AHIS 363 Race, Gender, and Sexuality in Contemporary Art 4
AHIS 469 Critical Approaches to Photography 4
CTCS 406 History of American Television 4
CTCS 407 African American Cinema 4
CTCS 478 Culture, Technology and Communications 4
COMM 339 Communication Technology and Culture 4
COMM 340 The Cultures of New Media 4
COMM 360 The Rhetoric of Los Angeles 4
COMM 370 The Rhetoric of Ideas: Ideology and Propaganda 4
COMM 395 Gender, Media and Communication 4
COLT 365 Literature and Popular Culture 4
ENGL 473 Literature and Society 4
ENGL 478 Sexual/Textual Diversity 4
FACS 350 Art Theory and Criticism 4
FREN 320 French Cinema and French Society: 1900 to the Present 4
HIST 225 Film, Power and American Society 4
HIST 255 American Popular Culture 4
PAS 400 New Models of Art in City-Space 4
SOCI 342 Race Relations 4

Total Units: 24

For more information or to apply to this minor, contact the Department of English, USC Dornsife College of Letters, Arts and Sciences.

Interdisciplinary Minor in Early Modern Studies

This minor brings together the resources of the departments of English, History and Art History to study the literatures and cultures of Europe and the Americas from the late medieval period to 1800. It draws upon courses from the departments of French and Italian, Spanish and Portuguese, Philosophy, American Studies and Ethnicity, the USC Thornton School of Music, and the USC School of Dramatic Arts.

The minor focuses on the interplay of literary and historical methodologies while promoting an area study in a wide context. Majors in any participating department can complement the strengths in their home department with courses in other participating departments; students with majors in most other areas should have room for the 20 units necessary to complete the minor.

The minor includes a capstone course, a senior seminar based on the resources of the Early Modern Studies Institute (a consortium between USC and the Huntington Library), which enables students to learn about current issues in this cross-disciplinary field and about research techniques employed to deal with those emergent issues.

Through its Early Modern Studies Institute, USC has recognized that the study of the literatures and cultures of Europe and the Americas prior to 1800 reaches beyond disciplinary boundaries. English studies are also historical, continental, multinational and multilingual. Historical studies are also literary and sociological. Both studies are enmeshed in art history and music. This cross-disciplinary understanding of early modern studies provides a model for research in many areas of the humanities and social sciences. Students who complete this minor will be able to use both literary and historical analyses to investigate other questions in which they are interested.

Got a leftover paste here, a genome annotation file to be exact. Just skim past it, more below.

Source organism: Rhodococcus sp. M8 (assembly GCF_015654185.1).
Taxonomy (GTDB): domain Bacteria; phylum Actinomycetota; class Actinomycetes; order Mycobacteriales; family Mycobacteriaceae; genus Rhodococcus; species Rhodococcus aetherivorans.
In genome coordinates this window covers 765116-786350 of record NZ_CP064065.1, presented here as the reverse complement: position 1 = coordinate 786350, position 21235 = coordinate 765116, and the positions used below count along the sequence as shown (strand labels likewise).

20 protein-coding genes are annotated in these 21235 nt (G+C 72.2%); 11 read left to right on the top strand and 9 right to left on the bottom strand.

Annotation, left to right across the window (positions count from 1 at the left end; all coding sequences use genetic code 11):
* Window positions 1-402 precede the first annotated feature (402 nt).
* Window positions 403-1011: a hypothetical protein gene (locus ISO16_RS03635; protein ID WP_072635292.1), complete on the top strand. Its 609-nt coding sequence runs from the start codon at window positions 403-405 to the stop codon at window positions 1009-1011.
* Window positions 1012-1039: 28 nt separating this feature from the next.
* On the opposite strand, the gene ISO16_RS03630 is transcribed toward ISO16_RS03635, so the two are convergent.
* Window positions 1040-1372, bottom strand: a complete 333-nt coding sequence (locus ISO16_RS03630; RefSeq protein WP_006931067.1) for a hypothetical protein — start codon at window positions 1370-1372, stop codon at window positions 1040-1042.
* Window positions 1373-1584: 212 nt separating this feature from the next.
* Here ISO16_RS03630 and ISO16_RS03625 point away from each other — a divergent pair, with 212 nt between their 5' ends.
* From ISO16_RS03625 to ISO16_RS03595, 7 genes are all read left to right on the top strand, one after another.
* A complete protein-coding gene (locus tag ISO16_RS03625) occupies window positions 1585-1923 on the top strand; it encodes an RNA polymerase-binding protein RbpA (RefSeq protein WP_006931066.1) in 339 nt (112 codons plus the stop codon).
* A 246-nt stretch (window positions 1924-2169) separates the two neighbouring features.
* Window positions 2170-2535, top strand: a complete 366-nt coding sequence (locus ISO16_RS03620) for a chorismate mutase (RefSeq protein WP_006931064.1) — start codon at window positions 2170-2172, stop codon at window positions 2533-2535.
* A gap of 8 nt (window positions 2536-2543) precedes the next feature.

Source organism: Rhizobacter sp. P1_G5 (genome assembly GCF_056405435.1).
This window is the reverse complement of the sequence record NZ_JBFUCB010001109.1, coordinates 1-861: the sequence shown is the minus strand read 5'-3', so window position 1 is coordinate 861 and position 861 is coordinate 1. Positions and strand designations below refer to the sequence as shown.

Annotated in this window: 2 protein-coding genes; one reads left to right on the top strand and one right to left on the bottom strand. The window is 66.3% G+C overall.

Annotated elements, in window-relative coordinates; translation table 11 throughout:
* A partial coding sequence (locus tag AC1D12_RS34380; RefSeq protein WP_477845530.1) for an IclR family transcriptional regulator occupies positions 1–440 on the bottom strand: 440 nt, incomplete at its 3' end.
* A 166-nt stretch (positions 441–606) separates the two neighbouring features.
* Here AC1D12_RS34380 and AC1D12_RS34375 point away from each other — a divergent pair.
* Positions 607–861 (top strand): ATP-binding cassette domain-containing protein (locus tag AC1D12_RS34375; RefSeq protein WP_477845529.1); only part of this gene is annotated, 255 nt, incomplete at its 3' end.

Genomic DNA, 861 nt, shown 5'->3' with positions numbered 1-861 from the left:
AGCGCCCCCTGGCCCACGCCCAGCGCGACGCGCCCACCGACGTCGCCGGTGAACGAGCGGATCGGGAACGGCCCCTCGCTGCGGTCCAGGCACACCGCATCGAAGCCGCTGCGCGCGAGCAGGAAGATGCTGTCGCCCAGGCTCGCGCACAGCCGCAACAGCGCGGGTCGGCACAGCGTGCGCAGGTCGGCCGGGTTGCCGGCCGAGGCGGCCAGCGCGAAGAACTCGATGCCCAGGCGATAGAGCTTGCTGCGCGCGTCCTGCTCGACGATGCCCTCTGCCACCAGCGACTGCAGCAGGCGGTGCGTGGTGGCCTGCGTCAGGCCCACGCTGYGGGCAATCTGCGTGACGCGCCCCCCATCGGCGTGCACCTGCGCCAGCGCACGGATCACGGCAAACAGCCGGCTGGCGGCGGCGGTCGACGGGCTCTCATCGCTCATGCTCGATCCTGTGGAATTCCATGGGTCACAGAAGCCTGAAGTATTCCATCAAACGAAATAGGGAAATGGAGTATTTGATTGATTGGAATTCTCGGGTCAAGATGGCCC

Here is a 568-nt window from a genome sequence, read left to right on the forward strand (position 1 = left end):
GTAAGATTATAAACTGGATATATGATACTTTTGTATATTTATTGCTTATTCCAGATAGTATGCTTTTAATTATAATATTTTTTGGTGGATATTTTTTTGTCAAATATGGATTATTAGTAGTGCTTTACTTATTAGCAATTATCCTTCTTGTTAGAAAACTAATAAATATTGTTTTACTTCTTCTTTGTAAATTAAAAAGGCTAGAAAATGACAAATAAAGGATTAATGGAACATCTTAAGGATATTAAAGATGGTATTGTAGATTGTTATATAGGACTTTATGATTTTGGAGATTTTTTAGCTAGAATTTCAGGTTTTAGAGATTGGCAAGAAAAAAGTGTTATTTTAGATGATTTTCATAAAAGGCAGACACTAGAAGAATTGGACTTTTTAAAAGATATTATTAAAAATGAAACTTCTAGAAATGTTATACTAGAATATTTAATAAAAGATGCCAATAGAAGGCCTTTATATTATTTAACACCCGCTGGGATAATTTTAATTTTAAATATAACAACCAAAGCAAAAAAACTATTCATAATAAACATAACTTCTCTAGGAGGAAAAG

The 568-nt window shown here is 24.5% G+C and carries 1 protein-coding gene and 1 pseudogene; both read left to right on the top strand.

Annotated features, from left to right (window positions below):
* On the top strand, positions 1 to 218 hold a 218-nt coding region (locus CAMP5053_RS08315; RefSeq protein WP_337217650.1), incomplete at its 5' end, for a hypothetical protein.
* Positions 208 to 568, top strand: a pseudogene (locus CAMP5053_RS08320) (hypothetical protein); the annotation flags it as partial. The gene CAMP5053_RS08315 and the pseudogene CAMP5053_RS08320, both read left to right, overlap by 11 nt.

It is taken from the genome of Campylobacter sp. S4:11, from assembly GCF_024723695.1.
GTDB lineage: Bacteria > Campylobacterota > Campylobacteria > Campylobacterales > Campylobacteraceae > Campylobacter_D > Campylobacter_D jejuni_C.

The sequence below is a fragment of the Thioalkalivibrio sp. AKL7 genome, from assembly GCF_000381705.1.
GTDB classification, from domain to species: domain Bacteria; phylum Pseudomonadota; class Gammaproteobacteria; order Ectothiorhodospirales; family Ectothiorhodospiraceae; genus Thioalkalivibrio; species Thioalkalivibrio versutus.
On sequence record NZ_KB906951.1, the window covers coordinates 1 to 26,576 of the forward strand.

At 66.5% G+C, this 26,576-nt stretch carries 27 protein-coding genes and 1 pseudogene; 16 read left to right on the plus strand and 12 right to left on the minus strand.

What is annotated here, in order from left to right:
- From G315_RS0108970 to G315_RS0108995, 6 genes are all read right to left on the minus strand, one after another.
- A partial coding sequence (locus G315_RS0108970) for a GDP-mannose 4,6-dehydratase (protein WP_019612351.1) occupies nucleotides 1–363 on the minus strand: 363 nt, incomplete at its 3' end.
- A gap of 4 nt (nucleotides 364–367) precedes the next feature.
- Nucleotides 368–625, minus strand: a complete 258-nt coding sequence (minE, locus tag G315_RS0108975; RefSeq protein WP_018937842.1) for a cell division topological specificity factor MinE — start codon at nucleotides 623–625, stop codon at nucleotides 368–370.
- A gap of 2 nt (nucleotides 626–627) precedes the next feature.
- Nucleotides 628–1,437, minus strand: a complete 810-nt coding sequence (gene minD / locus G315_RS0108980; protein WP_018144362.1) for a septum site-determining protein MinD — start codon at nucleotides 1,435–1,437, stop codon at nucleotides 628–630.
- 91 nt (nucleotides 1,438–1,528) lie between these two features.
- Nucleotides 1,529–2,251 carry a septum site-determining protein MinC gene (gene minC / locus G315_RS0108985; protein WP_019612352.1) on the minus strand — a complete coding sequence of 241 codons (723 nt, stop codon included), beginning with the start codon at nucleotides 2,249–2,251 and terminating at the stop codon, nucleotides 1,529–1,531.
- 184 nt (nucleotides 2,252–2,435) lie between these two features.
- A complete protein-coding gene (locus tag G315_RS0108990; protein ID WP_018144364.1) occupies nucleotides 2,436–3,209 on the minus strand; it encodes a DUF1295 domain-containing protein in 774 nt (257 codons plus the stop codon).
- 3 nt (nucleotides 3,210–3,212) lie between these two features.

The minor requires 20 units. As with all minors, students must include at least four upper-division courses and four courses dedicated exclusively to this minor (not used for credit toward a major, another minor or general education requirements). Students must select four courses outside their major department.

REQUIREments, Lower-division UNITS
Choose one, 4 units:
AHIS 230 Art and Culture in Early Modern Europe 4
ENGL 261 English Literature to 1800 4
HIST 103 The Emergence of Modern Europe 4

Requirements, Upper-Division
Choose at least one course from each of the following four categories:

Literary Studies (4 units):
ENGL 420, ENGL 421, ENGL 422, ENGL 423, FREN 351, FREN 470, FREN 471, FREN 472, ITAL 350, ITAL 430, ITAL 435, SPAN 350, SPAN 352

Historical Analysis (4 units):
AHIS 304, AHIS 343, AHIS 344, AMST 446, HIST 309, HIST 312, HIST 316, HIST 325, HIST 331, HIST 410, PHIL 320

Case Studies in Early Modern Discourse and History (4 units):
AHIS 430, AHIS 433, AHIS 453, AMST 373, DANC 380, ENGL 430, ENGL 444, ENGL 461, ENGL 465, ENGL 469, HIST 307, HIST 318, HIST 349, HIST 351, HIST 370, HIST 408, HIST 470, HIST 473, HIST 474, ITAL 450, MPEM 450, PHIL 421, PHIL 422, PHIL 423, SPAN 455, SPAN 460, THTR 302, THTR 313, THTR 354

Senior Seminar in Early Modern Studies (capstone):
ENGL 497 Seminar in Early Modern Studies 4

Double Majors

The department strongly encourages majoring in both English and in another department in the USC Dornsife College of Letters, Arts and Sciences or in another school of the university.

English Honors Program

Candidates for the B.A. in English can receive a designation on their transcripts of departmental honors by successfully completing a senior honors thesis while enrolled in ENGL 496, and having a 3.5 final GPA. ENGL 491 Senior Seminar in Literary Studies is a prerequisite for ENGL 496. Students with a minimum GPA of 3.0 overall and 3.5 in English courses can apply for ENGL 496; application is due at the start of fall semester of senior year. For additional information, contact a departmental adviser or the director of undergraduate studies.

Teaching Credential Requirements

Credential requirements in California and elsewhere are complex and changeable. Students interested in preparing for public school teaching should contact the Credentials Office, Rossier School of Education (or refer to this catalogue page), and the undergraduate adviser in the English department for up-to-date information. The English department usually offers courses that satisfy most, if not all, of these requirements.